Written by James Patrik
In the middle of a once in a lifetime global pandemic, I find myself wondering how history will remember the events of the last ten months. From the first cases of Coronavirus detected to full-scale lockdowns implemented in cities all around the world. I try to imagine myself as an old man, telling someone younger about my lived experience of an event they’ll most likely read about in Wikipedia (or some future analogue). As my thoughts coalesce, one idea rises to the surface—the notion of separation. This year has been characterised by separations, both personal and professional. But the one I wish to discuss here is perhaps more mundane—separation from Deakin itself.
It’s difficult to believe it’s been six months since I last set foot on the Deakin campus at Burwood as a student. On my last day, after being told that classes were cancelled, I walked to my car and drove off the premises carrying a queasy premonition about the future. I had no idea when I would be returning.
Looking not unlike a miniature city in the eastern suburbs of Melbourne, the Deakin campus is comprised of a discordant mixture of modern architectural shapes, each one unique yet stylistically cohesive. Surrounded by an ample creek (replete with walkers who generously allow me to pet their dogs)—it’s my university.
I never realised what a sizeable portion of my personal identity being a university student constituted. It was how I expended the bulk of my time and symbolised learning and progress. I was a ‘university student’, and proudly announced it to anyone who would listen (and sometimes to those who didn’t!). I relished the day to day routine—driving or catching the tram to campus and diving into the throng of students, all rushing to and from classes, moving like the tiny components of a vast machine. It may sound trite, but I found it exhilarating.
A few semesters ago, when the Gods of scheduling saw fit to give me an 8 am lecture with no other classes till 3 pm, I spent the entire day on campus, availing myself of my friends who weren’t busy or unashamedly napping in our luxuriant library. Sometimes I’d read, or write, or simply perch upon any number of pieces of plush furniture while watching Netflix on my laptop (fully aware that I should be using my free time to study!).
In short, I loved being there. Every moment. I never doubted how fortunate I had been to earn a place there. If our society does contain privileges, then being educated is surely one of them. For me, the old axiom of ‘not knowing what you have until it’s gone’ was never true. I was determined to be a university student for as long as possible (the life of an academic seems particularly appealing to me).
Fast forward six months, and riding my bike through the empty campus is a surreal experience. Walkways once bursting with students are now empty, and the entire place is blanketed in eerie silence, punctuated only by the sound of birds.
Quite different from the emotional fallout of being separated from Deakin are the real-world, economic consequences of the pandemic. Staff cuts and redundancies at Deakin have been openly reported in the media. These job losses represent an incalculable loss of talent and experience—virtues which I, as a student, would have reaped the benefits of. Additionally, I also can’t help but be concerned about the sustainability of the handful of small businesses embedded within the campus, whose steady supply of student customers has been abruptly severed.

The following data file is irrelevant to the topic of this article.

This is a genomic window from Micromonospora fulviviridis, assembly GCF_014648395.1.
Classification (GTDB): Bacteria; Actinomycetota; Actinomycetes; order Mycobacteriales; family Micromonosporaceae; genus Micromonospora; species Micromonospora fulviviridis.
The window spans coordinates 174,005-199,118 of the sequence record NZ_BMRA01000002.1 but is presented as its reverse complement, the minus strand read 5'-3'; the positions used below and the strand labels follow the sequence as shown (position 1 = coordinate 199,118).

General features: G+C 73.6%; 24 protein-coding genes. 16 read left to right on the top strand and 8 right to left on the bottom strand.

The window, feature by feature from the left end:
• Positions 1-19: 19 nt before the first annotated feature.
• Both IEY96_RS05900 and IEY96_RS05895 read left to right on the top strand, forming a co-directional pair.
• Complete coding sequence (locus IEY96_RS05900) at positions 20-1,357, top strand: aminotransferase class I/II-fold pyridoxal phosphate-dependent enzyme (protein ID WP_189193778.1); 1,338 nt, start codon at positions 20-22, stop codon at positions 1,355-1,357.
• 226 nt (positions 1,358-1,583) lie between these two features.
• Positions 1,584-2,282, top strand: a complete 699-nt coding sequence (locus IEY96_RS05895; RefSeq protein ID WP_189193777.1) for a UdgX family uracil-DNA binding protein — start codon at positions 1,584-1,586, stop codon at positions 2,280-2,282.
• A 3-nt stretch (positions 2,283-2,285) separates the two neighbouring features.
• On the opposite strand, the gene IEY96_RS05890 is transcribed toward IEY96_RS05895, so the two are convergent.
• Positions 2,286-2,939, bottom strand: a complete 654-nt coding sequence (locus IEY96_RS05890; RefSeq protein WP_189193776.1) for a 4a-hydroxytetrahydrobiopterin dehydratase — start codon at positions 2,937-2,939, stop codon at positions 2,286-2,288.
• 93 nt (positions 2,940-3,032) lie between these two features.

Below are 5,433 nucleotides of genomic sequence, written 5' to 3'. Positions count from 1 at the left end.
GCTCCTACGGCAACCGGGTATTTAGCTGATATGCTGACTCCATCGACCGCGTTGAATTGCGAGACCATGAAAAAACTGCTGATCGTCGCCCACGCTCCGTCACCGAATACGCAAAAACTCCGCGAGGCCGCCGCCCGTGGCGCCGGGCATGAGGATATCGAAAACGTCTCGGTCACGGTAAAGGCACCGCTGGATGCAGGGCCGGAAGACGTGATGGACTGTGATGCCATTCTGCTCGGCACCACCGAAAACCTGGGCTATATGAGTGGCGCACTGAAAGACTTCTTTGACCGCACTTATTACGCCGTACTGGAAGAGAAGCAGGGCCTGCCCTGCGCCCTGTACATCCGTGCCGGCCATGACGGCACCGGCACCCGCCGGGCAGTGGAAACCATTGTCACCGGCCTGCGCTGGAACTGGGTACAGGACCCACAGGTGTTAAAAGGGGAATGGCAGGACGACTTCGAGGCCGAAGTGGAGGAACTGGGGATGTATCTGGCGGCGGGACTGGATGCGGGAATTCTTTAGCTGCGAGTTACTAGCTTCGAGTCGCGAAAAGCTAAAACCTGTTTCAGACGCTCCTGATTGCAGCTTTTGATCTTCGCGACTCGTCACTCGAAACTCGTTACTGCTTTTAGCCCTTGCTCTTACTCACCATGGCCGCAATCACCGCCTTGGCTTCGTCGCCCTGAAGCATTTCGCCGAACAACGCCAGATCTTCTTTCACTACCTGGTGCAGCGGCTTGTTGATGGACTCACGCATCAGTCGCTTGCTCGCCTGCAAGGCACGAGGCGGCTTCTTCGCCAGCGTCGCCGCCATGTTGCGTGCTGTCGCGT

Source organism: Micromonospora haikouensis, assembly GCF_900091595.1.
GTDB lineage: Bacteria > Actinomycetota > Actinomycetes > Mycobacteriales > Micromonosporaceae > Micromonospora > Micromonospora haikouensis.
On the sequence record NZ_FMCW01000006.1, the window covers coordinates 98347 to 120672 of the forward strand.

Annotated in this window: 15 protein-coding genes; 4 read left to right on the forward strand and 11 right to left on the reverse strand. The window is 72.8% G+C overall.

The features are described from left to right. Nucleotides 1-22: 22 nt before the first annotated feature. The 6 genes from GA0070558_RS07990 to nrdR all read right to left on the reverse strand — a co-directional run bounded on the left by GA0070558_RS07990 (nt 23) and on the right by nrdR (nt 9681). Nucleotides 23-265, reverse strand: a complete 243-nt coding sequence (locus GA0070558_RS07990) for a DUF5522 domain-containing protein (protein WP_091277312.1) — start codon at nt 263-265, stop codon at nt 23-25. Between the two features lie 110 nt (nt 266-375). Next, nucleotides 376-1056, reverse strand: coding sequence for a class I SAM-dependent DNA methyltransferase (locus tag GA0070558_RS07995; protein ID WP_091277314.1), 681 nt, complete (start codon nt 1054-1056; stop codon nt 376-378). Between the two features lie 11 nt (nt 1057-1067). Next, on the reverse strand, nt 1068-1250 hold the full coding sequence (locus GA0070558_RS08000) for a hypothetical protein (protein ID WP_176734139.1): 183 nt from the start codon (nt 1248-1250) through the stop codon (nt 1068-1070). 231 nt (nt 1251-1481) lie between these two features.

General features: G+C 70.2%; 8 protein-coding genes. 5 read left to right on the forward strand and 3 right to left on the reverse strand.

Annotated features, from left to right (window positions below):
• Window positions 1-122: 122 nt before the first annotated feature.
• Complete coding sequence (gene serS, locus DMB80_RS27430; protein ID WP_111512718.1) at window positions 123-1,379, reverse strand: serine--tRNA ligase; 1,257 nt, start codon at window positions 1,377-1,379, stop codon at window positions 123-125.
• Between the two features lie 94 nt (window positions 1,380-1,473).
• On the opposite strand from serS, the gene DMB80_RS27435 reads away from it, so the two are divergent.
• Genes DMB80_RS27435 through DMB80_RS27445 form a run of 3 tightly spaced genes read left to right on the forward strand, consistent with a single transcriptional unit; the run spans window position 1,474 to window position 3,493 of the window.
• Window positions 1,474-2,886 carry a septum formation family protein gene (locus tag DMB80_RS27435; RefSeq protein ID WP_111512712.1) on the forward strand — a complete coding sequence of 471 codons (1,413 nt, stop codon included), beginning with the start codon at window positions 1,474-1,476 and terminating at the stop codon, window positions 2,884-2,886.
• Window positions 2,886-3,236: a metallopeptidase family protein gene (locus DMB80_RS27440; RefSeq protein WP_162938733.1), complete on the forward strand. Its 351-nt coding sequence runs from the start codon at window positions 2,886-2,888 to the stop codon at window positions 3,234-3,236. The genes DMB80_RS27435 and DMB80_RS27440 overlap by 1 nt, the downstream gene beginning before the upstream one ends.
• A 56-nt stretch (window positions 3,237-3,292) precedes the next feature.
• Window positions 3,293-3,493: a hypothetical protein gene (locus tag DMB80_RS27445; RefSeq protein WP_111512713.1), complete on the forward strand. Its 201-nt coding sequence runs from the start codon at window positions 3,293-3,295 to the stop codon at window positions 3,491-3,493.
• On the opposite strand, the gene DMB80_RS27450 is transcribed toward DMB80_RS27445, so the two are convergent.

Of course, the basic function of Deakin can continue unimpeded in the form of online classes. While I’m unenthusiastic about online learning, I sometimes chastise myself for taking its existence for granted. It’s a technological innovation that my parents’ generation would never know. But online classes simply aren’t the same. They can’t compare to the kinetic, participatory ritual of sitting in a class with other students, many who have complained about the online resources themselves! While some of these grievances are no doubt valid, I feel they unfairly ignore the truest resource Deakin has to offer its students—its teaching staff.
I can readily attest to being the grateful beneficiary of lecturers and tutors who generously (and willingly) gave their time after class. I’m indebted to the teaching staff who cared enough to help me—the stupidest of students—understand difficult concepts (Mervyn, if you’re reading this, I passed my Statistics exam thanks to your help!).
While I’ve taken lengths to extol the virtues of the Deakin campus itself, I would humbly offer that Deakin is more than a series of buildings—more than an institution. Deakin is the people, students, teachers, and staff from whom this unfortunate circumstance has kept us so painfully apart. I still hold out hope for next year, playfully imagining myself power walking across the crossbridge from the HE building. I’m probably late for class but have still managed to find time to purchase a takeaway coffee.
I miss being at Deakin, and I know I’m not the only one. Surprisingly, as a child who didn’t always enjoy formal education, not a day goes by now when I don’t think to myself, ‘I can’t wait to get back to school.’
An emerging writer, James Patrik enjoys exploring the darker themes of childhood and the unconscious mind. He has previously been published in Deakin’s WORDLY Magazine and is currently working on a screenplay for a television pilot. A lifelong science fiction fan, he has a particular fondness for Japanese culture—especially Tokusatsu. James is also passionate about psychology and is currently studying a Bachelor of Psychological Science at Deakin University.
Read more of James’ work in the Power edition of WORDLY Magazine.